[18] Cry  On my way home late the other night I engaged the taxi driver in a conversation on the looming victory of Rep. Rodrigo Duterte for the mayorship of Davao City. He said he was happy about the development, that he had voted for Duterte himself, and that he believed Duterte would "clean up" the city as soon as he takes over from Mayor Benjamin de Guzman. He said just thinking about Duterte's victory makes his hair stand on end; soon, though, his voice began to crack, and I thought I heard him sob. I turned to him and, sure enough, he was crying.

[21] Something for media to think about  The looming victory of Rep. Rodrigo Duterte for the mayorship of Davao City gives rise to a serious question that media should ask themselves. Here's a man who ran his campaign with hardly any media coverage, and yet he was able to beat the incumbent mayor almost hands down. What does that say about the media? How relevant can we be if it did not matter to the people how little exposure was given to Duterte?

[22] Heart and MInd  Word is that Rep. Rodrigo Duterte will "do an Erap" and take his oath of office as mayor using his native tongue, Bisaya (Erap, if you remember, took his oath in Tagalog). A self-described "Cebuano of the hard-tongue" (I have heard him use this term on himself on several occasions), Duterte said using Bisaya to formally take over as mayor is his way of expressing his thanks to the masses who voted him into his new/old office. In fact, he will also open the oath-taking to the masses, making it a "first-come, first-served" affair with no special guests. "I will make my oath-taking my offering to the people," Duterte said. And if he is to be believed, he will not be inviting officials or executives or anyone of that sort, saying none of these helped get him elected anyway.

[23] Help!  "Help! I'm a parent!" So begins an invitation sent to me by my friend Terry Rivera of My Family Ministry. As a father to a six-year-old boy I have intimate knowledge of this cry for help, and the event to which I am being invited seems very enticing. Here's more: "Let's face it. Raising kids today is no longer a picnic, The rapid growth of the Info Age and the widespread cultural shift from rural to highly urbanized living has left parents groping for new methods of rearing their children. Some of these highly effective methods previously imparted to us by our own parents have become irrelevant and outdated. The resultant struggle and undue pressures have left an ugly toll on parents today. Most parents in this generation have entered the realm of family life without developing a clear-cut plan for their children's lives and yet the desire to do a better job of parenting remains a strong value to be achieved."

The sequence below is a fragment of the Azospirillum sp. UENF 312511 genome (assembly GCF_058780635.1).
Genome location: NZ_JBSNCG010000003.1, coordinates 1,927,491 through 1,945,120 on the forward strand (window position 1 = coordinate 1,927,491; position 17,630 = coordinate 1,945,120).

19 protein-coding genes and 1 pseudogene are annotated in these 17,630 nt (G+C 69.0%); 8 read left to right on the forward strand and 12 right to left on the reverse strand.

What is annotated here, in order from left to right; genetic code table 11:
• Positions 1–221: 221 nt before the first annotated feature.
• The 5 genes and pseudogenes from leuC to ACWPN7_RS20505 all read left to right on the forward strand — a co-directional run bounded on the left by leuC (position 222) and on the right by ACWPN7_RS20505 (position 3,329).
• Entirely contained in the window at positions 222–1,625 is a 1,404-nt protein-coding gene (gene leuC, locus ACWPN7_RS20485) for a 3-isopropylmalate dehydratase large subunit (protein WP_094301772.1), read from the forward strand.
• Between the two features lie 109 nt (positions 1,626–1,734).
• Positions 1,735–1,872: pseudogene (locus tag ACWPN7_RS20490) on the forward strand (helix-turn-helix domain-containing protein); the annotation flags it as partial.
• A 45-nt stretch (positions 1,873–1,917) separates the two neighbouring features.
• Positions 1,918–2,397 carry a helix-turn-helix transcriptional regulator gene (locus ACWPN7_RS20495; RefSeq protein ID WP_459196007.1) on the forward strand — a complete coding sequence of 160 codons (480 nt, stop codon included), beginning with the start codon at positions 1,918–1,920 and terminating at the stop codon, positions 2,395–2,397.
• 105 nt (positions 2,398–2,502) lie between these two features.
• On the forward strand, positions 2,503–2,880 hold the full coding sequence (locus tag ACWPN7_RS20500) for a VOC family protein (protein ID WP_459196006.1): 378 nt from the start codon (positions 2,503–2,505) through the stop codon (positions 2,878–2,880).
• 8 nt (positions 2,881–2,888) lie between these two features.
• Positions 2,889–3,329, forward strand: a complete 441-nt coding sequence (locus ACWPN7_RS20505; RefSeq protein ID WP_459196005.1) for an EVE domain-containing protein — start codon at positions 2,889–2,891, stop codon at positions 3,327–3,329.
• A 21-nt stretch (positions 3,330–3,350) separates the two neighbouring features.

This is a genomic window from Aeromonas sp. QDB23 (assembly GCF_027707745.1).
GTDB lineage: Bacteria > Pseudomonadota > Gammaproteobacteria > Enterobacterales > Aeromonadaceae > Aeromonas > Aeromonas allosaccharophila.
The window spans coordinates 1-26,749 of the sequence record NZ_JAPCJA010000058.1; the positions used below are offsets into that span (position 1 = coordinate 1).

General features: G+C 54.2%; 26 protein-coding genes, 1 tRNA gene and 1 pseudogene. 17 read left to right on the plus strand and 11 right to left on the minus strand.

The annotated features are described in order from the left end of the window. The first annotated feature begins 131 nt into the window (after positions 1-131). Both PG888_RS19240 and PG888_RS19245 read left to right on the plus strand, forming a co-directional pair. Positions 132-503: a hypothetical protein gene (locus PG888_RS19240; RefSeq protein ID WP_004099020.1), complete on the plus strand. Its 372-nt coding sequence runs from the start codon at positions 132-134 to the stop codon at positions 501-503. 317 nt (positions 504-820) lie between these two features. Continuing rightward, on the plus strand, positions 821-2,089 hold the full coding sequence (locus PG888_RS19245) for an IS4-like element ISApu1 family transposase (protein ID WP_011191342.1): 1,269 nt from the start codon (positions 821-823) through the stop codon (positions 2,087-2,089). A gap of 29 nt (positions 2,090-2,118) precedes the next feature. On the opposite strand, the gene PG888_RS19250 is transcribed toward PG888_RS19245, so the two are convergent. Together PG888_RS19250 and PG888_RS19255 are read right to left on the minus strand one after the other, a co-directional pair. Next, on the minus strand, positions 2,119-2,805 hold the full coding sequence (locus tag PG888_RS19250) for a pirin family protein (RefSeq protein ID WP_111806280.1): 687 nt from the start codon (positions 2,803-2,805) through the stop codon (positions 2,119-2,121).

[24] Swing Vote  Regional police director Senior Superintendent Eduardo Matillano was quoted as saying the results of the May 14 elections would have been different had the 4 million youths who missed the regular registration been allowed to register and vote. He shared the observation earlier made by other personalities that, judging from the large percentage of youths in Edsa III, these 4 million young ones would have voted for the People Power Coalition candidates. Now there is a titanic battle between the PPC and the Puwersa ng Masa, and there is no doubt that 4 million votes could have swung it for the PPC.

[25] Palm vs Cell  A group of us Palm users have been meeting once a month to talk about our beloved gadgets and to find out from each other how we can maximize our Palms for our specific needs. We call our group pug@d, or the Palm Users Group @ Davao (we took a little literary license on the name), and we have been using Blugré Café for our past three meetings (the first two were held at The Royal Mandaya Hotel; incidentally, the hotel's executive vice president, Glen Escandor, spearheaded the group). The uninitiated will think it strange that a group of grown men and women could find it in their hearts and schedules to come together to talk about a gadget, but those in the know know that the Palm is such a flexible and customizable little digital thing that it's impossible to know all there is to know about it alone. Bouncing ideas and problems off each other is the best way to maximize the use of these expensive gadgets.

[26] Parachute  Charles Plumb, a US Naval Academy graduate, was a jet pilot in Vietnam. After 75 combat missions, his plane was destroyed by a surface-to-air missile. Plumb ejected and parachuted into enemy hands. He was captured and spent 6 years in a communist Vietnamese prison. He survived the ordeal and now lectures on lessons learned from that experience.

[28] Sheer Poetry  If you think Pinoys are good at texting, you should see the Brits. I used to think we are the best at using text because our language - a mixture of Pinoy and English and Spanish - can be mangled and maimed but still be understandable. But get a load of this...

[29] Not so isolated, after all  I asked a Canadian missionary friend who's been living in the Philippines for a number of years if he senses that his fellow expats are beginning to be afraid to go out because of the recent attack on Pearl Farm and the kidnapping of vacationers in Palawan (after all, two of the victims in the Palawan incident are missionaries). His short reply (well, it was a text) was, "We need to be cautious, but not afraid." Later on we met and he said the mood as far as his colleagues are concerned is that there is no need to stop activities in Mindanao, but there is a need to be a little more careful. He himself went to Paradise Island on Saturday without fear of anything bad happening; of course he added the resort is a little difficult to attack since it is located right inside the strait between Davao City and Samal, and it is much more secure than Pearl Farm.

[30] Unshocking  When I walked into the Vanda room of the Apo View Hotel Monday morning I was met by a group of women who greeted me with, "You're the only penis!" Such straight talk would have been scandalous elsewhere, but here it was decidedly unshocking; this was, after all, the press conference for The Vagina Monologues.

[31] Unshocking [2]  According to councilor Luz Ilagan, sex trafficking is widely prevalent in Mindanao. "We in Mindanao experience a lot of this. Rural women are brought to urban areas and then exploited." Which is to say that while Davao City has earned the nickname "center of Japayukis," not all who go to Japan as entertainers are actually Davaoeños. This is not as good as it sounds, though, because it simply means urbanites like us are the ones going to the rural areas to find women who can be brought back to be sold for sex.

©2001 Jon Joaquin. All rights reserved.